The accentuating the brittleness of the hard steel is also overplayed. From the talks one could gather it was porcelain. It's the same when "bushcrafters" and other "experts" babbling about the steel of different knives and why to choose which. It literally hurts.
Also this ore quality sounds dubious. There could be difference between ore and ore but after they're transformed into iron bars how can anyone say that there's a difference between the Fe atoms forming those bars? Two Fe atoms cannot be different else one of them wouldn't be Fe. So a bunch of Fe atoms cannot be different from another bunch of Fe atoms. There could be difference in coal quantity but to making steel one should add more C into the mix anyway.
But why I don't see your post a good argument is this: assuming Japanese couldn't shape their steel into whatever shape they wanted is just wrong. Just imagine a swordsmith and his apprentice conversation in the 8-9th century of Japan:
- Hey let's make a sword!
- All right, master!
- I've a great idea, here's how we're gonna do it.
- But master we already know how to make swords.
- No, my idea is genious! Shut you mouth and bring me the file-grease instead!
- This furnace is fucking hot.
- Shut up, you lazy bastard and work harder!
- Yes, master!
- Oh shit, master! The blade become curved. It doesn't supposed to be that way! Our previous swords were all straight. This new technique fucked us over.
- Oh well. I cannot let my genious idea vanish. We will force everyone to use it by telling the people how straight swords are gay and then we'll make curved swords for a thousand years until they go out of fashion.
No. They perfectly knew what they were doing. They needed curved swords for some reason and this need led to inventing a technique which gave them curved swords.

Bernd 07/17/2017 (Mon) 19:58:59 [Preview] No. 8986 del
Also the length of their musket and the way how it had to be loaded (through the muzzle and not from behind) forced them to use it standing straight.

Bernd 07/17/2017 (Mon) 20:00:32 [Preview] No. 8987 del
>There could be difference between ore and ore but after they're transformed into iron bars how can anyone say that there's a difference between the Fe atoms forming those bars? Two Fe atoms cannot be different else one of them wouldn't be Fe. So a bunch of Fe atoms cannot be different from another bunch of Fe atoms. There could be difference in coal quantity but to making steel one should add more C into the mix anyway.
Hardly even close to the actual reality of metallurgy.
There are two important issues: 1) iron ore often contains other metals (chromium, vanadium, etc) which cannot easily be distilled away in the refining process (even in binary mixtures result would be an eutectic mixture, not pure Fe), and secondly, carbon itself forms an alloy with iron, again making the whole system much more complicated.
Also, iron undergoes several phase transitions when cooling down from melt to room temperature. At each phase transition there is an abrupt change in mechanical properties of the metal; it is what leads to tension present in final product. By finetuning composition, one can change temperatures at which those phase transitions occur, or even access hidden phases that aren't possible with pure iron or binary steel.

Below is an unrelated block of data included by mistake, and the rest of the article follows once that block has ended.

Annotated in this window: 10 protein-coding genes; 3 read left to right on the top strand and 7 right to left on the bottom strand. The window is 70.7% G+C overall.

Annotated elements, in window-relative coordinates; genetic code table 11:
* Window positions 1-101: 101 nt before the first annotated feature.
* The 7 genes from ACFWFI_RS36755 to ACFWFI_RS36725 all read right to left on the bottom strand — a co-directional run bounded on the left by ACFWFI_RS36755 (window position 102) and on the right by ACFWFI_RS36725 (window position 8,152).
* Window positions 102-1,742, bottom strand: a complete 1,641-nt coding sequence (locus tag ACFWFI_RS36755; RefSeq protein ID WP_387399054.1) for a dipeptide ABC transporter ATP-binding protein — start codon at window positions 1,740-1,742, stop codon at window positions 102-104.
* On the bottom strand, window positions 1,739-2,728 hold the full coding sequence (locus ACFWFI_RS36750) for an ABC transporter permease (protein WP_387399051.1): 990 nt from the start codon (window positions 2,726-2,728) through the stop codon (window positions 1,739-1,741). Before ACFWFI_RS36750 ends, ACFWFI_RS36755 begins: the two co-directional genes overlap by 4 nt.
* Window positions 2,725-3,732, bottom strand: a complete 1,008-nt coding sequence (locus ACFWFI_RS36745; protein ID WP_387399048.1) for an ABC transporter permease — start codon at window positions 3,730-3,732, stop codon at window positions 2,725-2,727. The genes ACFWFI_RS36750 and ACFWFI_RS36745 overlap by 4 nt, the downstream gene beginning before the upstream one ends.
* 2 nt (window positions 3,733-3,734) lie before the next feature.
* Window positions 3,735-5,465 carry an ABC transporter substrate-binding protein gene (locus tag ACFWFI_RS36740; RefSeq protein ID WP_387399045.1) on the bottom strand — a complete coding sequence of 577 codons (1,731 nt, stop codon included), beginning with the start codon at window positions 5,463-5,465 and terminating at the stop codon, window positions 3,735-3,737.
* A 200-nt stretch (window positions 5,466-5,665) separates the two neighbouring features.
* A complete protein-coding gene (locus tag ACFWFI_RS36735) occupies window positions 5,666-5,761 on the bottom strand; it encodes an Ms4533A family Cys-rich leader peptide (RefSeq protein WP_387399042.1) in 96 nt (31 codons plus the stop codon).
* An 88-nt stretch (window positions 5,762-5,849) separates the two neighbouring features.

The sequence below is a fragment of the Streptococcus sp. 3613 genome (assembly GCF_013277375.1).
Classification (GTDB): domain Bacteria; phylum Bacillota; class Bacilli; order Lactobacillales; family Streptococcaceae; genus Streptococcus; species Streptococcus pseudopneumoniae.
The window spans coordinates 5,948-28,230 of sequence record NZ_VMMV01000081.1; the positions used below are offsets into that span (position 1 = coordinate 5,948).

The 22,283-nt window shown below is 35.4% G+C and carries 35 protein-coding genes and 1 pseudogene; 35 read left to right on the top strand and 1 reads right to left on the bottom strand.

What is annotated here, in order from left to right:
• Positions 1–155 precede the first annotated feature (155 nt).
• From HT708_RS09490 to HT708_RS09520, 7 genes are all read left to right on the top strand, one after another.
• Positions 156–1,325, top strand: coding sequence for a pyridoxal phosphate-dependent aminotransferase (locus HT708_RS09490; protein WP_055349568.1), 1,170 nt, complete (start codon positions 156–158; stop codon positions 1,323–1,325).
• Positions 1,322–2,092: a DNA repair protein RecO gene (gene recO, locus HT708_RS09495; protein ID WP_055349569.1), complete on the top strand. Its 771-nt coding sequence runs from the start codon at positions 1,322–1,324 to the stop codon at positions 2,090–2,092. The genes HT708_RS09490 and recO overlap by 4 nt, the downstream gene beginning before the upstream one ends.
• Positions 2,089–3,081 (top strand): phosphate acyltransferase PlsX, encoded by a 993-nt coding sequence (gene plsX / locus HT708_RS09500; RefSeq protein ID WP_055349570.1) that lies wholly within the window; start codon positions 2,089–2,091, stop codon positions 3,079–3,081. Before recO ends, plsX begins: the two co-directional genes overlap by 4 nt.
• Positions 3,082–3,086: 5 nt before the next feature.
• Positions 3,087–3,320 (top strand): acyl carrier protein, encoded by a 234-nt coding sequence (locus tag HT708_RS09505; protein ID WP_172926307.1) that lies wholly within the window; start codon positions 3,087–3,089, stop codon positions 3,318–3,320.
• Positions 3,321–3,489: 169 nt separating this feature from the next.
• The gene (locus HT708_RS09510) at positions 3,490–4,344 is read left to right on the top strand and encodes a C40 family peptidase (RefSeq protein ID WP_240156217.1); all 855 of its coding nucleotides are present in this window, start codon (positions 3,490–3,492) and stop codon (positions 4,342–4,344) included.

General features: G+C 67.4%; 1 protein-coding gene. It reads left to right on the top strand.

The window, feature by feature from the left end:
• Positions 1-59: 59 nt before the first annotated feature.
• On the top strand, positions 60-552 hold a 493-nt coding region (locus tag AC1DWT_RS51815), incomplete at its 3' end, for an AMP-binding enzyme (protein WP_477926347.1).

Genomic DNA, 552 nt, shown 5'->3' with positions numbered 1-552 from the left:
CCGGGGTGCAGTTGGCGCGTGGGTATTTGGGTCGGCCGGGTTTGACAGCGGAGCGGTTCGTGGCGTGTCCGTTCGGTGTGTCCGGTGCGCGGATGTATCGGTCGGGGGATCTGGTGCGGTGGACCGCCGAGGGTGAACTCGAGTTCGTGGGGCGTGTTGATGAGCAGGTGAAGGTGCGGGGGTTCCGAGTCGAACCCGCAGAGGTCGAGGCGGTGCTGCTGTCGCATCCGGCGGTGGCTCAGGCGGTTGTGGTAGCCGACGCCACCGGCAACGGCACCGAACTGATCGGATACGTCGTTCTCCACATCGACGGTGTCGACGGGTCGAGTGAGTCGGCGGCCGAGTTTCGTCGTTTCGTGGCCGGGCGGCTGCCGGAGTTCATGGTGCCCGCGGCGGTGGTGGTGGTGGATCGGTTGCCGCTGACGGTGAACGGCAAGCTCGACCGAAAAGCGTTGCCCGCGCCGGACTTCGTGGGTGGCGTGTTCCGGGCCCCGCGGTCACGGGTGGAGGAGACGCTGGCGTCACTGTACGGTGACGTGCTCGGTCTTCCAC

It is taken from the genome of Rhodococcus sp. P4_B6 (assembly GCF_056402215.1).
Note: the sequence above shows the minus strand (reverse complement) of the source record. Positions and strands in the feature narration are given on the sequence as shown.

In any case, I'd assume swords gradually got more curved with time; that there was no phase transition from straight to curved blade. At first, they'd work hard to try to make it straight; later on, slightly curved became the norm and nobody worried about curvature anymore since it isn't too bad.

Bernd 07/17/2017 (Mon) 21:44:39 [Preview] No. 8989 del
>There could be difference between ore and ore but after they're transformed into iron bars how can anyone say that there's a difference between the Fe atoms forming those bars?

Oh, this is very serious question. German in >>8987 said mostly true things, although different phases not really related to internal tensions as is, it is mostly about crystallic structure, size of grain etc.

Using term "iron" is incorrect, it is all about steel. Steel is actually an alloy, where iron and carbon are required, and other elements, even in small amounts, can do very serious shift in properties. And processing method, temperatures, speed of cooling/heating, time etc - all this can change property of metal seriously.

This was known in past, but not fully, so smiths often got best results by luck and intuition.

t. metallurgy pro

Bernd 07/17/2017 (Mon) 22:27:21 [Preview] No. 8990 del
>although different phases not really related to internal tensions as is, it is mostly about crystallic structure, size of grain etc.
Indeed – I meant to point out (but didn't explain it properly) that when a phase transition occurs, it doesn't occur through entire block of metal at the same time, so for a while you get tension between pieces that suddenly don't match anymore.

Bernd 07/18/2017 (Tue) 00:10:20 [Preview] No. 8994 del
>Terrible argument based on not understanding how fighting works
>But line infantry fought precisely that way.


Bernd 07/18/2017 (Tue) 00:28:56 [Preview] No. 8995 del
Well, it would seem that line infantry fought the wrong way ¯\_(ツ)_/¯

Bernd 07/18/2017 (Tue) 05:39:21 [Preview] No. 8998 del
It wasn't wrong as you can see it was pretty safe business considering. Well up until cannons started peppering them.
For the minds of the rulers like Friedrich the Great or Napoleon and the generals of the era the musket infantry was just pikemen with extremely long pikes. They thought them as such and used them as such. This is why the musketeers took over the place of the pikemen in the pike and shot formations (after the adaptation of bayonet), pikes are nice but we can reach farther with muskets.